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Women’s collective screens film for home town crowd

“It was awesome. It made me laugh, cry at the same time.” Members of Igloolik's Arnait video collective - a branch of filmmaker Zacharias Kunuk's Igloolik Isuma family - could hardly contain themselves after they viewed the final cut of Before Tomorrow, their first feature film... read whole article

Sonia Gunderson, Nunatisiaq News
Artist Profiles and Success Stories - Arnait Video Productions: Inuit women tell their story

“…In the spring of 2007, Arnait Video productions, a women’s collective that has received support from Igloolik Isuma Produtions, will unveil its first feature film, Before Tomorrow. Like Atanarjuat, it is shot entirely in Inuktitut…”

Christopher Guly, Canada Council for the Arts
“Before Tomorrow” – Igloolik & Puvirnituq Women Cooperate On Feature Film

“…When Marie-Hélène Cousineau and her colleagues at Igloolik's women's film collective, Arnait Video Productions, arrived in Puvirnituq last year to begin work on their first full-length feature film, they weren't sure what to expect. After all, they didn't know each other very well and their dialects are obviously different…”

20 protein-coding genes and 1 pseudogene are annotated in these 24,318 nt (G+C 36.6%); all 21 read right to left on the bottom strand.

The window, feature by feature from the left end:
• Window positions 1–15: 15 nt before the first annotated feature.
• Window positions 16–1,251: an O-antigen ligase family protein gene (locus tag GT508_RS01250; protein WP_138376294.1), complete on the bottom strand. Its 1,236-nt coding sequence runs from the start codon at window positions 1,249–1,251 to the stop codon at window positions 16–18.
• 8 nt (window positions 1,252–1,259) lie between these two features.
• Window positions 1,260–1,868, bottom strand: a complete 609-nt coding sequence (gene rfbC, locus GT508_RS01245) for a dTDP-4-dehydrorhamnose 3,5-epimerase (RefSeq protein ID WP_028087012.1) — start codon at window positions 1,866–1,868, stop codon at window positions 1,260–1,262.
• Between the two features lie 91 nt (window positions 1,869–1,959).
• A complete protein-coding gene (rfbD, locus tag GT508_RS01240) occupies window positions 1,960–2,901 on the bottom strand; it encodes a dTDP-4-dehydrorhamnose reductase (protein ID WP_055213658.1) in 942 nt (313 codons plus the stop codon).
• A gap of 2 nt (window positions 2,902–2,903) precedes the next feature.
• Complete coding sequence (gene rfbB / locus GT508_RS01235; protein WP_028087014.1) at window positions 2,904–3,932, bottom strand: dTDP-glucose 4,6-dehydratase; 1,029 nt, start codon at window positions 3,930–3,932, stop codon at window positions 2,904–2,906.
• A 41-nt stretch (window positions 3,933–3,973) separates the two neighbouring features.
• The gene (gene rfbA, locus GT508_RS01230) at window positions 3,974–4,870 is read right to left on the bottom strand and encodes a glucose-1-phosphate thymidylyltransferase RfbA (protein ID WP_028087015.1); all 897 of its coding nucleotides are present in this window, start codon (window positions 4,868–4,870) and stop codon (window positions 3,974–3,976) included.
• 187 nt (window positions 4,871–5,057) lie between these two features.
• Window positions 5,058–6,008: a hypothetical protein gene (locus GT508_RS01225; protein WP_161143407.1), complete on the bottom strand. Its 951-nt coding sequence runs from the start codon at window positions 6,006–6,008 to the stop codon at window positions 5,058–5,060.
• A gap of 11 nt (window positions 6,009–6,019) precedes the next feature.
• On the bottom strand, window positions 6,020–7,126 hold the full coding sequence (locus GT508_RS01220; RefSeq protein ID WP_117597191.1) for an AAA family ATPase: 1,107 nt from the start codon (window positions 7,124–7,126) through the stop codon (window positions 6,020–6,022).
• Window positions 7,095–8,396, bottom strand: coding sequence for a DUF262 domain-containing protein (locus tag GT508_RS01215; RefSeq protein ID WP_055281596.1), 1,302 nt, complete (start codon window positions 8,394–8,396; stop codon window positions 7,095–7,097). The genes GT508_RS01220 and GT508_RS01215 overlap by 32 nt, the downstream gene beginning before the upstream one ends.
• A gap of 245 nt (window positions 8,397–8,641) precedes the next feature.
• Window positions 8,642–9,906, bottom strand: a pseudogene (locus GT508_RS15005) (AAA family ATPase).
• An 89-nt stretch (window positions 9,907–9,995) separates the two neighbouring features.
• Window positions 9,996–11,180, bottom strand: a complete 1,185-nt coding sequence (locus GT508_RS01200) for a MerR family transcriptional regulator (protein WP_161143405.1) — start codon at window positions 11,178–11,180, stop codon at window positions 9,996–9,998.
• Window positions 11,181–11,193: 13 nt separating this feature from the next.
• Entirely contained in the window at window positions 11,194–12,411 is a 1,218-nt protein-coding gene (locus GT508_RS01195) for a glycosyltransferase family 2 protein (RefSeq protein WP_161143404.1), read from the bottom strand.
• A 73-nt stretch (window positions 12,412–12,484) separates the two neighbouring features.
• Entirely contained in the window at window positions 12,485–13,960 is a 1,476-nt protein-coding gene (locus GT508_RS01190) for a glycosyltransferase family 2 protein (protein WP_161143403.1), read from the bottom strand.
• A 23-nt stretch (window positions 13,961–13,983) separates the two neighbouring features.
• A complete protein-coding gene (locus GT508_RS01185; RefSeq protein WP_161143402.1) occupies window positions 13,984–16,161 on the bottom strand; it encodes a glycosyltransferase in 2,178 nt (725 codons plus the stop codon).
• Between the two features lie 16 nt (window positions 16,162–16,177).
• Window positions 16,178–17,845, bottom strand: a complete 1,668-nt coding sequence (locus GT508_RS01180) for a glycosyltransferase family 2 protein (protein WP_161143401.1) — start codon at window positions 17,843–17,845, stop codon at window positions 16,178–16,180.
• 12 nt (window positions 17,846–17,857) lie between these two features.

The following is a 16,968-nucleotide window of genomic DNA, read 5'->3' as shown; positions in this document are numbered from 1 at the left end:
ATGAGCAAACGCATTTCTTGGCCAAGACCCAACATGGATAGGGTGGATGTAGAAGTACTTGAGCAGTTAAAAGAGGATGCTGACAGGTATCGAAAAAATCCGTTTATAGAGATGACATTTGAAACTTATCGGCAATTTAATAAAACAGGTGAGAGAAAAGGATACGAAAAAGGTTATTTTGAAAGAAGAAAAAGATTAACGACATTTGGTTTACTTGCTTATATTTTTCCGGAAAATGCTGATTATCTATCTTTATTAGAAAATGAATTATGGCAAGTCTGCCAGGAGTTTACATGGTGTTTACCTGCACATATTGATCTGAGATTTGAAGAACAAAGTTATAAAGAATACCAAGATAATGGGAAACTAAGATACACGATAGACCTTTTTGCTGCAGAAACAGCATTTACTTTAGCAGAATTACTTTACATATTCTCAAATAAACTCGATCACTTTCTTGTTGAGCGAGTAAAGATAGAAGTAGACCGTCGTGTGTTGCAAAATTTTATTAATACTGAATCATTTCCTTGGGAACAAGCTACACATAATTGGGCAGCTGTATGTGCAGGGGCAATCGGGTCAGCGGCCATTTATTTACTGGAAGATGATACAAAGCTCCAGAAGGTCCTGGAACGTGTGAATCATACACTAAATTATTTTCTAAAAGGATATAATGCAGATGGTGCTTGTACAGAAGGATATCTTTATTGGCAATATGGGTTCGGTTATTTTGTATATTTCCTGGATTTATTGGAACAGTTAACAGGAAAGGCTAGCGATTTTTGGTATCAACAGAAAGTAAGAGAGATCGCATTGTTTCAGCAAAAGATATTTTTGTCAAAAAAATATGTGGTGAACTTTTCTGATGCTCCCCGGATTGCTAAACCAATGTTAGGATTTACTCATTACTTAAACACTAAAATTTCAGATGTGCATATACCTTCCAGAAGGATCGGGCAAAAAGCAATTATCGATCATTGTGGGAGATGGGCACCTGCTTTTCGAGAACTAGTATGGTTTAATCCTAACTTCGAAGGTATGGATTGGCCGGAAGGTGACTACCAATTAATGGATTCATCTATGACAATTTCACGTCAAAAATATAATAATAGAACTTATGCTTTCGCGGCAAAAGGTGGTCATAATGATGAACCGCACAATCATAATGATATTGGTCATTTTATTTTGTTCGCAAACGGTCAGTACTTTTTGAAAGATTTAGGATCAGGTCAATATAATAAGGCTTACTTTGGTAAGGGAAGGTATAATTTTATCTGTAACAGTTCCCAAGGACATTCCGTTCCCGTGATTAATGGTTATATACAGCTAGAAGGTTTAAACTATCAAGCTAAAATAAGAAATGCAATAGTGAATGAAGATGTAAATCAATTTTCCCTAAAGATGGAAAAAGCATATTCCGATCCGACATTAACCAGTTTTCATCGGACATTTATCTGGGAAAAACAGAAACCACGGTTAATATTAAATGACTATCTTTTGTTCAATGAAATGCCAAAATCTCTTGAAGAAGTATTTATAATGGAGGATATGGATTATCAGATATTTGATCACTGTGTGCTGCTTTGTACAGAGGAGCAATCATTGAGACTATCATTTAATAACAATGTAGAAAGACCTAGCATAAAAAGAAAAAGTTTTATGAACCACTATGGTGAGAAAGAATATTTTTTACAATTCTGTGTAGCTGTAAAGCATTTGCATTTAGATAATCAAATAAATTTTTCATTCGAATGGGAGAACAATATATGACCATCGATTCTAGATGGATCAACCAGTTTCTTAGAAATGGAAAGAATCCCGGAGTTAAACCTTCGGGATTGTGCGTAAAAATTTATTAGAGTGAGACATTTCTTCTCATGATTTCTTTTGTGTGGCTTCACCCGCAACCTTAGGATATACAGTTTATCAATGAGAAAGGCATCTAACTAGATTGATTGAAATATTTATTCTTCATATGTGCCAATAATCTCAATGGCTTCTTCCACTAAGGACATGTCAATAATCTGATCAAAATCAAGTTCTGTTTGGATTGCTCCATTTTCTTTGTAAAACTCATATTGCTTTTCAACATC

Jim Bell, Native Unity (January 28, 2007)
Marie-Hélène Cousineau Filmer l’intimité et l’immensité

« …Marie-Hélène Cousineau connaît bien les Inuits puisqu’elle fréquente le Nunavut depuis 1990. Après Unakuluk, cher petit (2005), un documentaire sur l’adoption chez les Inuits, elle coréalise avec Madeline Ivalu « Le jour avant le lendemain », son premier long métrage de fiction, tourné au Nunavik… »

Denis Lord, Elle Québec (January 2007)
Inuit survival drama first feature by women film makers

“…When Marie-Helene Cousineau went on public radio in Igloolik 15 years ago to invite women to learn about making movies, she never imagined that she and a small local group would be shooting a feature film with a $3.5 million budget…”